Back in those days, many theaters had a children’s section. Now, I’m not sure if I got the age correct here or not, but if you were thirteen or under, you had to sit in the children’s section, even if you paid adult prices (which you did at thirteen–that in itself I thought was unfair). The children’s section was toward the back and on the left–in other words, out of the way. As you can imagine, when you reach the age of twelve or thirteen, you do not want to sit with seven and eight year olds. So when the lights went down, and the matron wasn’t looking, like a plan right out of The Great Escape (1963), we crept away in the dark to another part of the theater … generally only to be caught a short time later because the guys I was with could not stop throwing popcorn and Good & Plenty at each other, causing a noisy disturbance. We were marched back to the kids’ section, and there we sat for a while before making another attempt to escape to adult land. We would try again and again, only to be caught and marched back each and every time. Finally, after numerous failed attempts, we were thrown out of the theater by the old Nazi commandant–ah, I mean the old biddy matron. While I probably did partake in some of the popcorn bombings, I never initiated it since, like I said, for me, it was always about the movie.
A word about matrons: they were a special lot. They wore uniforms; generally it was a white uniform of sorts, similar to a nurse. More importantly, to be a matron you had to look menacing and always, always carry a very bright flashlight that easily could be aimed directly into the faces of the little brats. A close physical resemblance to Hope Emerson in Caged (1950) was also mandatory: a big, mean-looking woman, with her hair in a bun and a scowl on her face that would make you burst into flames if she stared at you long enough. Cross her, and brain matter–your brain matter–would splatter all over the theater.
It was at the Loew’s Oriental in 1960 when I first came across Jack Lemmon. The film was The Wackiest Ship in the Army, an innocuous little comedy that at the time I found enjoyable. Soon after, I coincidentally saw a few of Lemmon’s early films on TV: Phffft, It Should Happen to You (both 1954), and My Sister Eileen (1955). Then along came the movie that made Jack Lemmon my favorite movie star, The Notorious Landlady (1962). I also happened to have my first crush on a female movie star at that same time, one Kim Novak, Lemmon’s co-star in the film. I caught every film with Lemmon as they came out: Days of Wines and Roses (1962), Under the Yum Yum Tree, Irma La Douce (both 1963), Good Neighbor Sam (1964), How to Murder Your Wife, The Great Race (both 1965), and The Fortune Cookie (1966). Irma La Douce was the first film I saw in a Broadway theater, The Astor. Two of my cousins (plus a friend of my older cousin’s who was old enough to drive) and I all made our way to Manhattan and Times Square. One thing did change over those next few years: by the time The Fortune Cookie arrived on screen, it was not a Jack Lemmon film so much as it was a Billy Wilder film.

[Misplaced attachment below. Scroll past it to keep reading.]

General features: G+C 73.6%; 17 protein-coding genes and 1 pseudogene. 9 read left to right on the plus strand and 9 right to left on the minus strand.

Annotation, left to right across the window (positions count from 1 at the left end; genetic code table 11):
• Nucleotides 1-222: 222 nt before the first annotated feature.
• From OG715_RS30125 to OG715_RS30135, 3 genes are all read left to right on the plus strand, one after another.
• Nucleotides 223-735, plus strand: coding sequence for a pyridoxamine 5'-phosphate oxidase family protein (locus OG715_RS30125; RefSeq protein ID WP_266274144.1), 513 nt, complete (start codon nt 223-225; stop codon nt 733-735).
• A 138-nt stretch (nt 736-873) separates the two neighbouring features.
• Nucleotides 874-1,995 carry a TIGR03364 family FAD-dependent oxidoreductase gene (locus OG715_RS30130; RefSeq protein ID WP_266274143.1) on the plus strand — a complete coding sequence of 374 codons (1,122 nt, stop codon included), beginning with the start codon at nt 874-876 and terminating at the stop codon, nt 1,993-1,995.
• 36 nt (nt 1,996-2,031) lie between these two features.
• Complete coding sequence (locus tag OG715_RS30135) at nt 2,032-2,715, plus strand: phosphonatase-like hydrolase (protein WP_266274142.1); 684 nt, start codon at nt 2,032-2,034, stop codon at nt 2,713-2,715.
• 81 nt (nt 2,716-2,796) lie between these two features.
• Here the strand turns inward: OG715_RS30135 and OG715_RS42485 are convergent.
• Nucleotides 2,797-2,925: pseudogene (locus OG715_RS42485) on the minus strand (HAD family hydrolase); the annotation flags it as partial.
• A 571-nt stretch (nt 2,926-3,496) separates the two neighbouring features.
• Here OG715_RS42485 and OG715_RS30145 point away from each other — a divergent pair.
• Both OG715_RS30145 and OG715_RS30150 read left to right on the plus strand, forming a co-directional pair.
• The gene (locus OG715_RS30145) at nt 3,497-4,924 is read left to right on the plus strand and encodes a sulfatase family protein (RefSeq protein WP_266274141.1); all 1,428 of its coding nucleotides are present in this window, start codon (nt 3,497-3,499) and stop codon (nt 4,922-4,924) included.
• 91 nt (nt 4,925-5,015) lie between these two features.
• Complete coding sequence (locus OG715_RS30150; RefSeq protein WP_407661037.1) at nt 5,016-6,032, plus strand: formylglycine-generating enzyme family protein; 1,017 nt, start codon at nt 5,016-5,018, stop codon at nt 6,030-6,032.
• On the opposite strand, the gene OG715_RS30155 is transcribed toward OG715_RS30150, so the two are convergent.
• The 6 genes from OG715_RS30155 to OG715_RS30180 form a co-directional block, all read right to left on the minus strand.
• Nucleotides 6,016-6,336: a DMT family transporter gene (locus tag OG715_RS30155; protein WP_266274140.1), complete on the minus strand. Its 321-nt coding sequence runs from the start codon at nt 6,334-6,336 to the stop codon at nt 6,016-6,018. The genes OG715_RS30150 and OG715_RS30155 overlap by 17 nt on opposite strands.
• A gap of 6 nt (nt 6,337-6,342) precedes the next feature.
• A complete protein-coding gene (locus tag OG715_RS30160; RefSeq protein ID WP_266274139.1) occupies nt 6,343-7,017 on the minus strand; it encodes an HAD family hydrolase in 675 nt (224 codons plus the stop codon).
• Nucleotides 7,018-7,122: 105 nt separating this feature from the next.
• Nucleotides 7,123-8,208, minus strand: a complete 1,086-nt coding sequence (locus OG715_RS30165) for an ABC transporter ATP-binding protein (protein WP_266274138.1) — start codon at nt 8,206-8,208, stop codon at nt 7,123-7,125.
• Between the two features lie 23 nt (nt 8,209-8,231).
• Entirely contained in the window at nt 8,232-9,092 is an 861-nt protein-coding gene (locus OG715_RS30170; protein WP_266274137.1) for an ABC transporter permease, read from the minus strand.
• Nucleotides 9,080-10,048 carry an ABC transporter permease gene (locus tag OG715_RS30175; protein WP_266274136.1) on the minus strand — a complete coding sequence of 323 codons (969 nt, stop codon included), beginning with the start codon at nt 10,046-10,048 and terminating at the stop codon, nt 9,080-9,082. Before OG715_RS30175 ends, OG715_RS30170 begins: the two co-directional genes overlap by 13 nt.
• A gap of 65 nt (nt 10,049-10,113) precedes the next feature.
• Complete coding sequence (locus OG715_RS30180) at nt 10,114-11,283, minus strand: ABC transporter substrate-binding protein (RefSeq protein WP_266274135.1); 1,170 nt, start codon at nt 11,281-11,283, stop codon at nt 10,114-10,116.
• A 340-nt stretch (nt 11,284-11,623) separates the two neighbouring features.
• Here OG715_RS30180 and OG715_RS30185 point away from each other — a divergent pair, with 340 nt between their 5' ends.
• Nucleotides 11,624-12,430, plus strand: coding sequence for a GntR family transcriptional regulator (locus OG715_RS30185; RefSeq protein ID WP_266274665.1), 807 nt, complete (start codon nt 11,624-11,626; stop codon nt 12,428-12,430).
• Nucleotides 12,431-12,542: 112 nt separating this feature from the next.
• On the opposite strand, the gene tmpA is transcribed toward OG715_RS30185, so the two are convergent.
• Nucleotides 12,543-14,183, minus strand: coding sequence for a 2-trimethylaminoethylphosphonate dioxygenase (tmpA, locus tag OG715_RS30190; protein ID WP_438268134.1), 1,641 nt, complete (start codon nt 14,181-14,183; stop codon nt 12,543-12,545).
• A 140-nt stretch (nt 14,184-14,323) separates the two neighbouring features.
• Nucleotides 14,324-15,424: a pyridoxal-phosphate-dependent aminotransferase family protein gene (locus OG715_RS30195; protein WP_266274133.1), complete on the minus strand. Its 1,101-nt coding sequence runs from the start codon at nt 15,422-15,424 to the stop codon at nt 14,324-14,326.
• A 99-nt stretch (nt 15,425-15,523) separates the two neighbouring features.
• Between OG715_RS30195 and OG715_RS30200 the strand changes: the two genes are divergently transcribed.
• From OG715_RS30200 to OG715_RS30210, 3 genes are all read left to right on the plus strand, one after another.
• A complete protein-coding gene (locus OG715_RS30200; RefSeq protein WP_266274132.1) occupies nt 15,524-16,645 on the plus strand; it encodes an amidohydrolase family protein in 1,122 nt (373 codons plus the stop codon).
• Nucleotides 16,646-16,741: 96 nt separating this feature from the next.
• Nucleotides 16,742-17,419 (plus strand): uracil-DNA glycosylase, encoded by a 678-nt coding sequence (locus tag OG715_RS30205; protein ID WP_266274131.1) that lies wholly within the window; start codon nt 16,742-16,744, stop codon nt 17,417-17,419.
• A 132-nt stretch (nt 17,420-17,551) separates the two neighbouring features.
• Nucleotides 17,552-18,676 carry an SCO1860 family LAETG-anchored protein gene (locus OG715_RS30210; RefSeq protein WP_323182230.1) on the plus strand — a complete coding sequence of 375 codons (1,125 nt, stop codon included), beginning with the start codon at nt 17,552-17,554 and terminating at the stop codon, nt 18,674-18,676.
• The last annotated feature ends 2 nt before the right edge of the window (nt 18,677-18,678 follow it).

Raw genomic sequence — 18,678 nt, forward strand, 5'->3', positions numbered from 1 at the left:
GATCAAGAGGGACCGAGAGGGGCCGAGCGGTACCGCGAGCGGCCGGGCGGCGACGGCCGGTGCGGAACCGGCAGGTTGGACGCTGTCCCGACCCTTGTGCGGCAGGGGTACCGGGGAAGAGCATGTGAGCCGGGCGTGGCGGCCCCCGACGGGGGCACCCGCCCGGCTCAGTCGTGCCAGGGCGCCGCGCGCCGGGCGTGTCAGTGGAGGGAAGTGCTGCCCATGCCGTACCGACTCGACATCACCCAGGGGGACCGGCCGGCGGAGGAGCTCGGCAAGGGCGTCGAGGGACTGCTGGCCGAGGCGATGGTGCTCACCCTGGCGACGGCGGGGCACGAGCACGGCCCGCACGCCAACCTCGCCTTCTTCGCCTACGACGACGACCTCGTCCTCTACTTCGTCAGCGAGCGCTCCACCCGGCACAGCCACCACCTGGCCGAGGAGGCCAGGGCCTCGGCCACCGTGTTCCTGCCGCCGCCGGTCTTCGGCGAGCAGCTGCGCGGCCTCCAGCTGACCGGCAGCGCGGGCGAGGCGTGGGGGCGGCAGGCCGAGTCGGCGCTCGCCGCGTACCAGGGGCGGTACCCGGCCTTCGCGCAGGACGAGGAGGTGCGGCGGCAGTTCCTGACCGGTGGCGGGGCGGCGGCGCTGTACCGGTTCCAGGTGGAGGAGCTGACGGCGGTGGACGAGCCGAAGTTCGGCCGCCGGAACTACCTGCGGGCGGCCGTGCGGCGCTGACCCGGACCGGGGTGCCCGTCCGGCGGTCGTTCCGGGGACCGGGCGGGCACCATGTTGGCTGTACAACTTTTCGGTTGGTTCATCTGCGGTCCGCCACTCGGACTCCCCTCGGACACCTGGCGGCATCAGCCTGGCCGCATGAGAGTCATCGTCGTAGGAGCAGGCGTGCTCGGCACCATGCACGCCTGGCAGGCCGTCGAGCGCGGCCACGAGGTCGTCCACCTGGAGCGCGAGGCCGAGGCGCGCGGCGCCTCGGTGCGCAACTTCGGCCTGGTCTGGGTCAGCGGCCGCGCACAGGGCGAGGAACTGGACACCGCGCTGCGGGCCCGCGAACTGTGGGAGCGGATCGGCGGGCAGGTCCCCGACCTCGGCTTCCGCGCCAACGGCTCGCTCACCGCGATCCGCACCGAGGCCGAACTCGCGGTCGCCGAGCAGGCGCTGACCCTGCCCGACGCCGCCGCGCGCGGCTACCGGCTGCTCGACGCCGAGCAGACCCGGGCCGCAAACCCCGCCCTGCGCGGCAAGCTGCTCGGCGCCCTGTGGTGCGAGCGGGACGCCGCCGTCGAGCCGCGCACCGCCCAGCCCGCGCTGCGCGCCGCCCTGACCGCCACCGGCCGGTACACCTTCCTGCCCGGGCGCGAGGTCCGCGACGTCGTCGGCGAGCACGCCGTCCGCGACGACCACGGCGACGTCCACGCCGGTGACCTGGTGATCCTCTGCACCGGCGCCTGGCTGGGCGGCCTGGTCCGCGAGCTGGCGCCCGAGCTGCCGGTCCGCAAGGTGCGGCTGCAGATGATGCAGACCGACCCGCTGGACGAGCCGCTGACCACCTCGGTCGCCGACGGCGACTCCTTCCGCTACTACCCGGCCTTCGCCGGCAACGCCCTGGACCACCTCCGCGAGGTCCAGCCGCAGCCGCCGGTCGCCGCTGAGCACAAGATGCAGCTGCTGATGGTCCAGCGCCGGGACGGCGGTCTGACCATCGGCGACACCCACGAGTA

It was between 1962 and 1964 when I recognized a series of films with the name “Blake Edwards” included in the credits. I have long forgotten what made me first pay attention to screen credits but his name kept re-appearing: first as co-writer of the screenplay for The Notorious Landlady, then as director of Days of Wine and Roses, The Pink Panther (1963), and A Shot in the Dark (1964). It was with these last three films that my heavy-handed brain began to think, “Hey, maybe I should start paying attention to who directed and wrote movies.” I seem to like the stuff this guy Blake Edwards was doing. Now, I didn’t know exactly what a director did; in fact, I had no idea what they did, but there seemed to be a correlation with the name of the director on the film and my attraction to that film. As happenstance would have it, I caught a couple of Billy Wilder films on TV around the same time, The Lost Weekend (1945) and Double Indemnity (1944), cementing my attraction to the names behind the scenes. I began watching films in a new light, always checking the credits; directors became my focus with the names Edwards, Wilder, Hitchcock, Frankenheimer, Preminger, Polanski, Kazan, and Penn my new stars. I started combing through the local library for books on film. Unfortunately, unlike today, there was not very much on the subject. Arthur Knight’s The Liveliest Art was one of the first film books I read, discovering names like Griffith and DeMille.